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Out-of-State Money Interfering in SD Politics with Ads for Rounds

Mike Rounds is already trying to beat back primary challenger Scyller Borglum by painting her as an out-of-state infiltrator. Borglum should strike back by pointing out that Rounds is already turning to out-of-state money to support his campaign:

The American Chemistry Council, which represents nearly 200 companies including DuPont, Chevron Phillips and ExxonMobil, is running TV and radio ads in Alaska, Delaware, Louisiana, Montana and South Dakota between July 8 and 21, according to Federal Communications Commission records accessed via OpenSecrets’ political ad database. Sens. Dan Sullivan (R-Alaska), Chris Coons (D-Del.), Bill Cassidy (R-La.), Steve Daines (R-Mont.) and Mike Rounds (R-S.D.) all face reelection next year.

The ads that mention Cassidy, Daines and Rounds praise the three senators for tax cuts. Sullivan receives recognition for ocean cleanup, while Coons is applauded for his sustainability efforts. All of the ads end by encouraging viewers to call their senators and thank them.

…The plurality of the currently identified July advertising money, nearly $69,000, will be spent in South Dakota, where the council will run more than 300 spots. The council endorsed Rounds when he ran for the state’s open Senate seat in 2014 and ran independent ads on his behalf, calling the Republican a “proven leader” who “supports small business.” Rounds easily won that race [Jessica Piper, “Trade Group Airs Ads to Boost Five Senators Facing Reelection,”, 2019.07.08].

The American Chemistry Council lists all sorts of out-of-state companies as members. The ACC is a member of the South Dakota Chamber of Commerce, but even on the Chamber’s website, the ACC lists an address in Des Moines, IowaIowa!

The AAC also spends money directly and through ALEC to fight efforts to protect us from pollution. Trumpist Borglum will have trouble countering that angle, but she should be able to make great hay among Republicans by hollering about out-of-state interference in our politics.

Related Worrying: Funny that the tax cuts for which Big Chem is going to praise Rounds didn’t keep chemical giant BASF from lowering its profit outlook:

BASF SE fired a warning shot signaling a weakening global economy, as the world’s largest chemical company said slowing markets from cars to crops and the impact of the U.S.-China trade war threaten to cut profit by 30% this year.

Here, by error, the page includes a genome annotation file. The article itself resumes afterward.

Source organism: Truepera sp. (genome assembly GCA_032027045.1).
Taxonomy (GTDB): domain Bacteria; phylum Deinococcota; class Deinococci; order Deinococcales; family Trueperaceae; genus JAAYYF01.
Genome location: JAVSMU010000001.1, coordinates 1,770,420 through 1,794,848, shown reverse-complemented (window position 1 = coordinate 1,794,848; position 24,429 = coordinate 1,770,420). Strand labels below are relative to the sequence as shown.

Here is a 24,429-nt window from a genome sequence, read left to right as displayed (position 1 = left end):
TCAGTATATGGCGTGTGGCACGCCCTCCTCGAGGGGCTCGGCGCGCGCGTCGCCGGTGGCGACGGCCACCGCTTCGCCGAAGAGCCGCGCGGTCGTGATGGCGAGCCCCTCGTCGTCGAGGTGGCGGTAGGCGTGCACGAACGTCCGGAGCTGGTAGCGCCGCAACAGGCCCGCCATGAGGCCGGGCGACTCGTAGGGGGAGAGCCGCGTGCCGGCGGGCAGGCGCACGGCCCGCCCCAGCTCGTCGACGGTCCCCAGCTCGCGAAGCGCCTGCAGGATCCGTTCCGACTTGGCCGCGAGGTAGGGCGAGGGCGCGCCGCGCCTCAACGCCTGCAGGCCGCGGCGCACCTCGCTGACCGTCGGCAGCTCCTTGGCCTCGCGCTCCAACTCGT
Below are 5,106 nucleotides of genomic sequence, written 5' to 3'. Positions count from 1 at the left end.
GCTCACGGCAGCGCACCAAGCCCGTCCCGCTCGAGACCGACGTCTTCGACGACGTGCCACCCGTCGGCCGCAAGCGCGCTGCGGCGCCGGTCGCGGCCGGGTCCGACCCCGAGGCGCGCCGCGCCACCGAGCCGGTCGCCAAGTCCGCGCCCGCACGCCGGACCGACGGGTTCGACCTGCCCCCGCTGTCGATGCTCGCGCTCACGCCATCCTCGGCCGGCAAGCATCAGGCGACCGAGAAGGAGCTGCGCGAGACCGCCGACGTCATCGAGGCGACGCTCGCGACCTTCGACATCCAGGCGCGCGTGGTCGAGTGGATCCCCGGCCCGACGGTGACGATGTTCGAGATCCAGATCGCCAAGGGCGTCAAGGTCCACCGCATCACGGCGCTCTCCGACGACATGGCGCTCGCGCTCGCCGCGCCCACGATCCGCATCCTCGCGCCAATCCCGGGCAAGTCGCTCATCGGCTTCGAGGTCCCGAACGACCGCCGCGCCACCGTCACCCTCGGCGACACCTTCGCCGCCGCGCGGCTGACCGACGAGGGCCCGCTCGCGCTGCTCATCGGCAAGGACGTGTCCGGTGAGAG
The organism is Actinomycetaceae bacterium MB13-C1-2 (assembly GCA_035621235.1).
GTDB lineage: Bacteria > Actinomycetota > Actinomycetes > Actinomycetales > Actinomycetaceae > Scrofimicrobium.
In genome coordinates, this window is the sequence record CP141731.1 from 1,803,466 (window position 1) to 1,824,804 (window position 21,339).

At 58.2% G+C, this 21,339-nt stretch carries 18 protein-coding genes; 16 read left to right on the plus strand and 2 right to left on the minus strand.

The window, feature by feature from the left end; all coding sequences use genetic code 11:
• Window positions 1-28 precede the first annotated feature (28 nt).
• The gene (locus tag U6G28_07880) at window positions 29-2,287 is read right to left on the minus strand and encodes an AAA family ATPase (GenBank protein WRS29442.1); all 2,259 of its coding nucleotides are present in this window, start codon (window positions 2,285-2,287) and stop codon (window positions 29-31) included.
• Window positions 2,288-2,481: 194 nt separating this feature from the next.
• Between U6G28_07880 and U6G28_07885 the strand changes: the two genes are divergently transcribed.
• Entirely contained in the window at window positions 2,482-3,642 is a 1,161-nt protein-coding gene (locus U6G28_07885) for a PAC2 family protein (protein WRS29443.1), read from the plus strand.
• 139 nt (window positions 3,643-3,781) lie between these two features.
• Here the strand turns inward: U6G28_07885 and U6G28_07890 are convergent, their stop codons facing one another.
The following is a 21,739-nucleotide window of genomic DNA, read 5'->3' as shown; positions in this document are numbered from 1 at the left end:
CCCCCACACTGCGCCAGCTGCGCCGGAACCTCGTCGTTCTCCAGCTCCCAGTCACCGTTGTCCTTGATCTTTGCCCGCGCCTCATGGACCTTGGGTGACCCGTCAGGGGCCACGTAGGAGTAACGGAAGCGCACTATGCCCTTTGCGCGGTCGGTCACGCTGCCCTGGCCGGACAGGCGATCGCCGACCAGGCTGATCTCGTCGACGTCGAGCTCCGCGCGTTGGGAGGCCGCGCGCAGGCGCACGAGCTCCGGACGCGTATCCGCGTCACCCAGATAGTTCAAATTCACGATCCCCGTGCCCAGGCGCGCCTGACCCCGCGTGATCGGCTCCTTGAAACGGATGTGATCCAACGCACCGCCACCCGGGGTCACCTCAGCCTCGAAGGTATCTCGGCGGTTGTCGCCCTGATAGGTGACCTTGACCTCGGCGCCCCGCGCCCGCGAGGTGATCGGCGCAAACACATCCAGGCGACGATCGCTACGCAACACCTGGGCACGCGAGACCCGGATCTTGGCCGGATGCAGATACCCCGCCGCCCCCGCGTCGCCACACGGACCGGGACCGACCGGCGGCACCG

…The projected drop in earnings before interest, taxes and special items was “mainly due to the trade conflicts,” BASF said late Monday. Tensions between the U.S. and China haven’t eased as expected, and that has slowed decision-making and investments in key markets including the Asian country. BASF doesn’t see the situation improving in the second half of 2019 [Andrew Marc Noel, “BASF Profit Warning Ripples Through Economy from Cars to Crops,” Bloomberg, 2019.07.08].

What? The Trumpist chaos Rounds has facilitated is hurting the economic outlook? Dang—too bad Borglum hasn’t left herself room to attack Rounds from that direction….

Update 07:31 CDT: Here’s the American Chemistry Council’s 2014 ad for Rounds:



  1. Loren 2019-07-10 09:35

    A “leader” who will rubber stamp anything the party leaders put in front of him. Very sad! Bigly!

  2. Eve Fisher 2019-07-10 16:52

    I noticed that the American Chemistry Council is starting its ads for Rounds pretty darn early in the campaign. They must think he needs all the heavy lifting he can get.

  3. leslie england 2019-07-11 23:39

    What will happen if dems ever regain a foothold in state politics?

    “That our political institutions are ill-equipped to grapple with the complexity of climate change is not a new conclusion. But events in Oregon suggest that even modest progress via democratic processes could become all but impossible so long as corporate-backed politicians are willing to play dirty.”

    In a similar ag/timber state, Oregon, [t]”he conflict carries obvious echoes of the Bundy brothers’ takeover of the Malheur National Wildlife Refuge in 2016. On display is a similar antidemocratic belligerence, a willingness to resort to dramatic gestures and threats of violence to get one’s way. This is not so much a local phenomenon as an ascendant mood on the right nationwide, one that President Donald Trump embraces. (The Bundy occupation was initiated almost entirely by non-Oregonians, and was not warmly embraced by locals.) Republicans have tried to shield themselves from electoral accountability through various means of rigging the system, from gerrymandering to more overt voter suppression. With those options out of reach in Oregon, lawmakers simply ran away. And not for the first time: Earlier this year Republicans used the same tactic to block a tax bill, returning only after making a deal that Democrats would shelve unrelated vaccine and gun safety bills in exchange for a promise from the GOP that they wouldn’t walk out again this session. So much for that. ”

  4. chris 2019-07-12 05:24

    He hasn’t got results.

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